Among certain sceptics of race science there was also a strong fidelity to ethno-nationalist (völkisch) concepts of a people which came to its own through its landscape, place and language. This strand of thinking flourished in the early 20th century and persisted through the Nazi era. In order to understand Heidegger’s political commitments not only during the Nazi era, but also in the decades before and after, it is far more instructive to assess Heidegger’s proximity to the völkisch movement than to a stereotypical vision of National Socialism. Jacques Taminiaux, for example, defends Heidegger by saying that he was no “ordinary Nazi”. This is true, but not because Heidegger was in any way special, but instead because there was no such thing as an “ordinary Nazi”. Yet, on the other hand, there was also something quite ordinary about Heidegger’s affinities to certain aspects of the regime’s racial projects, as expressed through Heidegger’s immersion in the literature of the völkisch movement. While the Black Notebooks have dominated much of the recent literature on Heidegger’s “political past” in the most recent revival of the “Heidegger Case”, the publication of Heidegger’s correspondence with his brother Fritz from the 1920s to 1940s in Heidegger und der Antisemitismus has received less public attention. By his own admission in his letters to Fritz, Martin Heidegger’s desk was a veritable clearinghouse for the most tawdry national- conservative and anti-Semitic works of the 1920s: Werner Beumelburg’s Germany in Chains and Germany under Siege, Hans Grimm’s A People without Space, issues of the conservative monthly Die Tat, as well as Hitler’s Mein Kampf, which Heidegger praised profusely.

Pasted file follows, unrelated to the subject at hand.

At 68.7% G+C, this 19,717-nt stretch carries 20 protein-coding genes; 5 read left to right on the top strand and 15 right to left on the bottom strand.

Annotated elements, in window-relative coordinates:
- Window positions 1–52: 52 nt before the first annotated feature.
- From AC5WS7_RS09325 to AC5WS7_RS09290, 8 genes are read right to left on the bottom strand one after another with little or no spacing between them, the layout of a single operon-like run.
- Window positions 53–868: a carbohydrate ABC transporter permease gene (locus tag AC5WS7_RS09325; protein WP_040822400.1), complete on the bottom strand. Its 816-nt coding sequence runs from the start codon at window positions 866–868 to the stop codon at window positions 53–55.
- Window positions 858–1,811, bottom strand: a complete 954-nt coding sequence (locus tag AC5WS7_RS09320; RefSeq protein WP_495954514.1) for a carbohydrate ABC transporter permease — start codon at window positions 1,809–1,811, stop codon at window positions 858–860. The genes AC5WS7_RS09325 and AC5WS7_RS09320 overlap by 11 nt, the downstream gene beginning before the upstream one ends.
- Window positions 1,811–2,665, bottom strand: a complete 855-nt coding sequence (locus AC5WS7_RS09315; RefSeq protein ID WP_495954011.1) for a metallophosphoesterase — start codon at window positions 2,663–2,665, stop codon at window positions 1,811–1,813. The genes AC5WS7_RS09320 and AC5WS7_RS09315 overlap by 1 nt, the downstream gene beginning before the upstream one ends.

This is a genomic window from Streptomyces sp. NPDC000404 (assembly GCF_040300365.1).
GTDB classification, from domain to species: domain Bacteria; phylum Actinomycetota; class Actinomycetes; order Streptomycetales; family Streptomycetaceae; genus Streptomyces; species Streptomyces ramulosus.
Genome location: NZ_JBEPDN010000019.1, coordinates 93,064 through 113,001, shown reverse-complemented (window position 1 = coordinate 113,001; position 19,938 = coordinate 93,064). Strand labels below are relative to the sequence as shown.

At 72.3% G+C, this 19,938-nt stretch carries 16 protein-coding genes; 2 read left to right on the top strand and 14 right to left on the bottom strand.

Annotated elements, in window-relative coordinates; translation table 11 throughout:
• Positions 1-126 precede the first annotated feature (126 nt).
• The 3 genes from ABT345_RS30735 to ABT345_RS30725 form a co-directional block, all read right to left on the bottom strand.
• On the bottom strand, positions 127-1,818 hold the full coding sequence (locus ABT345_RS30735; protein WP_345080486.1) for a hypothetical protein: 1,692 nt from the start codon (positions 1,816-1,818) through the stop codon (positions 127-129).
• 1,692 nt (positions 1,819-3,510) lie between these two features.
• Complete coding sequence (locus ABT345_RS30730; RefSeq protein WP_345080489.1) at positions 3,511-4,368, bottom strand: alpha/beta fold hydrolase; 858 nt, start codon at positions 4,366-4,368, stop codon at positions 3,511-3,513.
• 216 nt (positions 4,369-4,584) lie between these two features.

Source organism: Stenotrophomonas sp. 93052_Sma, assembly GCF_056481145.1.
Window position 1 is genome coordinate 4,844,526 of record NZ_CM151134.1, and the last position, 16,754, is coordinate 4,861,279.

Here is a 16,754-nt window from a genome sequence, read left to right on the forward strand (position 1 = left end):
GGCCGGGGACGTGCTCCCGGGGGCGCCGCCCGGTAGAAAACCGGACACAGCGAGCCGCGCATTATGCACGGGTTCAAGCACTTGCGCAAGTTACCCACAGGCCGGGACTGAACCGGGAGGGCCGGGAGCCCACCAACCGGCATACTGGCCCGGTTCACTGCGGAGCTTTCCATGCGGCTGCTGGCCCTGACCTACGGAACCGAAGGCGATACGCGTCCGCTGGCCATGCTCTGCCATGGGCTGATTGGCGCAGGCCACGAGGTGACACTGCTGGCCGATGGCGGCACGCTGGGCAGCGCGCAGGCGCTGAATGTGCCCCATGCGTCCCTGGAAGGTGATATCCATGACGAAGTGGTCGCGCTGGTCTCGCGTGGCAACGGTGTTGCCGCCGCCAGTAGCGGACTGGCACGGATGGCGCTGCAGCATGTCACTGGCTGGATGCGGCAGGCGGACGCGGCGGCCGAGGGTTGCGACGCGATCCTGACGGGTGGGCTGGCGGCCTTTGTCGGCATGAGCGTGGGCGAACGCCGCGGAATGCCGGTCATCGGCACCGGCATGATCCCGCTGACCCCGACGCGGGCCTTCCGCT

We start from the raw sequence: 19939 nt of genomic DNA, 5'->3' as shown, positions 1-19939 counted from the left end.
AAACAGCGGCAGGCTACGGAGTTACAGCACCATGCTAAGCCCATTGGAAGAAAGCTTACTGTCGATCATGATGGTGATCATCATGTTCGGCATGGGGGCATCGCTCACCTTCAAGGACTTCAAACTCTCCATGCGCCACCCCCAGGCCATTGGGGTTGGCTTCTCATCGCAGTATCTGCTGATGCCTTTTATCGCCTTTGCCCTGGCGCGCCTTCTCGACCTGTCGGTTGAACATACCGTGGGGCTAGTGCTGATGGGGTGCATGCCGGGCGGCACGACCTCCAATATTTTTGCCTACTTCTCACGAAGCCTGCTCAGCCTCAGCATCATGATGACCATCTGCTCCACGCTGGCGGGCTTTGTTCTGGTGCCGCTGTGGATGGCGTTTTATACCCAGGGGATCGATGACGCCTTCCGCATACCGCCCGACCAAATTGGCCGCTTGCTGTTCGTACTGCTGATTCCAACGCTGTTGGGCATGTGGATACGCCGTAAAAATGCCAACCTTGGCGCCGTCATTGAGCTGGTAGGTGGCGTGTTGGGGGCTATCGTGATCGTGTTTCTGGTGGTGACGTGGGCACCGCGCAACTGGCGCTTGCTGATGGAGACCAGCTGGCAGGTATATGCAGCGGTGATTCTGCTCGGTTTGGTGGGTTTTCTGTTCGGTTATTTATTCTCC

The philosopher might feel tempted to assert that these texts are not related to what we do. A philosopher might feel safe sequestering these works and assigning the task of interpretation to the historian. Yet what are we doing when we pursue the history of philosophy? If the history of philosophy means tracing lineages, genealogies, and the historical emergence of structures of thought, then what can permit us to restrict the range of thinkers and texts which we deem to be Heidegger’s interlocutors simply because we are uncomfortable with the politics of many of his interlocutors? Should Heidegger be excluded from the völkisch movement simply because of his greatness? Should we so easily and uncritically reassert a notion of greatness that assumes that Heidegger’s only proper interlocutors would be the likes of Heraclitus, Aristotle, Kant, Hegel, and Nietzsche? As I show in my book Heidegger’s Fascist Affinities, an astounding set of affinities, alliances and common themes emerges when we read Heidegger alongside the völkisch movement. Beginning in the 1930s and extending into the 1950s, Heidegger expresses a proximity to the sanctioned lexicon of the völkisch movement that enabled him to express a set of anti-Semitic fidelities. Perhaps more so than any other philosopher of the 20th century, the Heidegger case reveals the unspoken commitments of the discipline of philosophy. Heidegger may or may not be a fascist philosopher, but he was certainly a philosopher who flourished within the space of fascism. While this fact need not determine all of our readings of Heidegger, it should certainly inform those readings. Raising such questions leads to what I take to be the most important issue provoked by the evergreen “Heidegger case”. Although many easily debunked myths still circulate among Heidegger scholars about what is euphemistically called Heidegger’s “political adventure”, the far more urgent question is to ask why the discipline of philosophy is so eager to rehabilitate Heidegger, to make him part of us, all while sequestering them, the philosophers not deemed great. Debunking the myths is easy enough, but diagnosing what has made those myths so persistent, even after the public exposure of the archival record, is far more urgent, for it reveals philosophy’s unspoken commitments and affinities. If the global rise of ethno-nationalist regimes has revealed anything, it has shown that fascist politics is not just something they do, but is a potential that is within us. With no amount quarantining can we immunize ourselves from it. Adam Knowles is Assistant Teaching Professor of Philosophy at Drexel University. His book Heidegger’s Fascist Affinities: The Politics of Silence was published in 2019 by Stanford University Press. @Adam_J_Knowles